Albertans are coming together to fight for Mighty Hudson, a baby boy with Severe Combined Immunodeficiency (SCID).
SCID, which is also known as “boy in the bubble” disease, essentially means Hudson Cowie was born with no immune system.
Hudson was born June 23 in Sturgeon County. About five days later, his parents Ian and Hayley got a call from their doctor.
“He said, ‘Listen, you’re going to get a call from pediatric immunology in about five minutes. I wanted to call you first because I wanted you to hear this from a familiar voice.'”
Hudson was diagnosed with SCID.
“Immediately, at that point, we were put on isolation precautions,” Ian said.
“We were given a rundown of what the illness entails and what we would have to do to prevent infection, essentially protect him from any kind of illness that could pose serious harm to him.
“We Lysol everything all day, every day,” Ian added. “We’ve got hand sanitizer bottles in every corner of our house now… The hand-washing has gone through the roof.”
LISTEN BELOW: Ian Cowie joins the 630 CHED Afternoon News (Interview begins after Oilers trade update)
The Cowies are permitted to have four regular caregivers for Hudson — further exposure would put him at too much risk of infection or illness. Because of the potential danger to Hudson, neither Ian nor Hayley have been able to return to work.
“It’s horrific,” Ian said. “But we know what we’re dealing with, we know we can fix it, and we have a plan and we’re doing it.”
Hudson needs a bone marrow transplant within two to three months to replace his faulty immune system with a functioning one.
“I’m calling it his oil change,” Ian said. “He’s getting an oil change, but yeah, fundamentally he’s getting a brand new immune system.”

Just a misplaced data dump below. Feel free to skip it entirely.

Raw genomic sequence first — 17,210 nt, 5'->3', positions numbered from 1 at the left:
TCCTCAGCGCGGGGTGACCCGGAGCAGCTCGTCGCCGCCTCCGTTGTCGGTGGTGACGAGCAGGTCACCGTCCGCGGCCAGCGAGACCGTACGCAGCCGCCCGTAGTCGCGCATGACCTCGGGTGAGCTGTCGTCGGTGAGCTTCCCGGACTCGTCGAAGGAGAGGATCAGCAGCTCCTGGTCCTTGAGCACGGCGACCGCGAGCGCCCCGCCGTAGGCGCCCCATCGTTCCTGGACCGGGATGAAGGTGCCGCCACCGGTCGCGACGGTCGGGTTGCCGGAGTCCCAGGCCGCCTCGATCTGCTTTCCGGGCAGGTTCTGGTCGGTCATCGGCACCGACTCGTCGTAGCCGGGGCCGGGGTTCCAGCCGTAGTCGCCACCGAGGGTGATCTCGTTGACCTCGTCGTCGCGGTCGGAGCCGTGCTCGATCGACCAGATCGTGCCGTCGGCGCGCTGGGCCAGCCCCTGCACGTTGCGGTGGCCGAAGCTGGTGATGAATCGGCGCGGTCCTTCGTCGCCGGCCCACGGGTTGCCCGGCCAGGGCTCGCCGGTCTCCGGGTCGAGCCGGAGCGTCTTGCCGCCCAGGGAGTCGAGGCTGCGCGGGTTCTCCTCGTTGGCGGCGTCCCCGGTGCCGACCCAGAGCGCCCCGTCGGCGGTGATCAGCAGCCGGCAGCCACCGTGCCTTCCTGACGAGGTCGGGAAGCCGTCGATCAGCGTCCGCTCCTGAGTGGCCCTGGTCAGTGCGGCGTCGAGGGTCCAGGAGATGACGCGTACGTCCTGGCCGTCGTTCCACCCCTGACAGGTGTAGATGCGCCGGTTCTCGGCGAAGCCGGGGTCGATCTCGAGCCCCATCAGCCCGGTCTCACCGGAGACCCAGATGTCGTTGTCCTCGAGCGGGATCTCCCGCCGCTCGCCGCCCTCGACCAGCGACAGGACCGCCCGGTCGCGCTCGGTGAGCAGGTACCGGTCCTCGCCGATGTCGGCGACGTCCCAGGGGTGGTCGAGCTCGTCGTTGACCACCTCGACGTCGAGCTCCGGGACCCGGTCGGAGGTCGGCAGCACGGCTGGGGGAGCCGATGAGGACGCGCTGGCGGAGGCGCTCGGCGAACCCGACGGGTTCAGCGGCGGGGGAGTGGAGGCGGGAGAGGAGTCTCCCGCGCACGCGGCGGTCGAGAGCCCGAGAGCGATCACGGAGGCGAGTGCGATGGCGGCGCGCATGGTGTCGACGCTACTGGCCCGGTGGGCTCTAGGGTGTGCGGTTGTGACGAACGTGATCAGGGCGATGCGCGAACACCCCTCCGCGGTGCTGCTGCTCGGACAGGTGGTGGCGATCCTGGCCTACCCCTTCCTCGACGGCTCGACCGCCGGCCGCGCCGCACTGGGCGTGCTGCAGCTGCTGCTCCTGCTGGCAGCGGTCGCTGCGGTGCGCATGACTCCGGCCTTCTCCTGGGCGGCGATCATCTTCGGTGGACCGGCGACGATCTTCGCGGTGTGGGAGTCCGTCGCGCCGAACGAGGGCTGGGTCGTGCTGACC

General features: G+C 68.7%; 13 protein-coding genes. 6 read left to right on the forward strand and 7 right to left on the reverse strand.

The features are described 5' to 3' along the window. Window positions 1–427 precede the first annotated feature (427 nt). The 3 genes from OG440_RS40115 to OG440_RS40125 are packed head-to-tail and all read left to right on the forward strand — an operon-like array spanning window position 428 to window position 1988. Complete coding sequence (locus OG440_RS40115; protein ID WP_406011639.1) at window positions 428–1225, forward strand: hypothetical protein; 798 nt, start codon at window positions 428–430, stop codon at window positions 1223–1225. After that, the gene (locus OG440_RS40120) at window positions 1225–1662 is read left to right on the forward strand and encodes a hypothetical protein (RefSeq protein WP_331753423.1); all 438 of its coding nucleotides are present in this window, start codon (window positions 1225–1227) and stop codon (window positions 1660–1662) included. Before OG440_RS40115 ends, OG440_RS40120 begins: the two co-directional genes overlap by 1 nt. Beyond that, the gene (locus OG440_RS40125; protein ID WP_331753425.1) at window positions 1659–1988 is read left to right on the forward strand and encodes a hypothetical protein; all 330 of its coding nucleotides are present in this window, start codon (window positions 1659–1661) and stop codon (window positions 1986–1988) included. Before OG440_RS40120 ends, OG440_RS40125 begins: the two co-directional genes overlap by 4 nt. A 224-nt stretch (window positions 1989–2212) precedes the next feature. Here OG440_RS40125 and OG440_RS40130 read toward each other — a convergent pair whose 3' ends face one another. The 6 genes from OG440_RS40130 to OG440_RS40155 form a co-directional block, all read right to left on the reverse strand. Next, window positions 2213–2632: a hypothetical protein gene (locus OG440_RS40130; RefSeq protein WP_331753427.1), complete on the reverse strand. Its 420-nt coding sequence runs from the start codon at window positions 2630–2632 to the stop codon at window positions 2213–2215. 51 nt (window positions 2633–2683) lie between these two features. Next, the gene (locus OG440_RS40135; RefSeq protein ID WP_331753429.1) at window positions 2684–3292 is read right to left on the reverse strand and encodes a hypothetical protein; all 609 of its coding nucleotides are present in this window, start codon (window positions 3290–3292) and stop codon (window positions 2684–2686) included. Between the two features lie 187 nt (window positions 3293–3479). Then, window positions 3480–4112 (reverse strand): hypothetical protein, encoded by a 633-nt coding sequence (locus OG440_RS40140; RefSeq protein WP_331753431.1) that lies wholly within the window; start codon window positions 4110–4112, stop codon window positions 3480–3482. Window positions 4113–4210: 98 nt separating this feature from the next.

Family, friends and co-workers have helped organize a series of donor drives, hoping to encourage more people to get their cheek swab and tested as potential donors.
“Even if our campaign doesn’t find a specific match for Hudson, if it can find a match for somebody else, then somebody else hopefully has found a match for us.”
“Being sad about it isn’t going to help,” Ian said. “It isn’t going to help my boy. So we just know what we’re going to do and we’re going to do it.
“There’s a light at the end of the tunnel, which helps. We know this is curable.”
Over the weekend, two donor drives in St. Albert and Edmonton registered 237 people as potential donors.
Another donor drive is scheduled for Tuesday, July 23 from 12 to 8 p.m. at the Stony Plain EMS station (3000 – 48 St.).
“It’s cool,” Ian said. “It’s surreal, really, to think he’s making such a difference already.”
Being swabbed at one of the donor drives doesn’t mean you’ll necessarily be a match for little Hudson. It puts your results in an international database where you could potentially help someone else in need that you match with.
Family friend Jeff Sparks was helping out with one of the drives on the weekend.
“It’s devastating,” he said. “Ian and Hayley are fantastic human beings. They are two of my favourite people in the world. Watching them go through this is challenging.
“They’re two of the toughest people I know. They are doing everything they can to get through this. They have a lot of support… We’re here to support them.”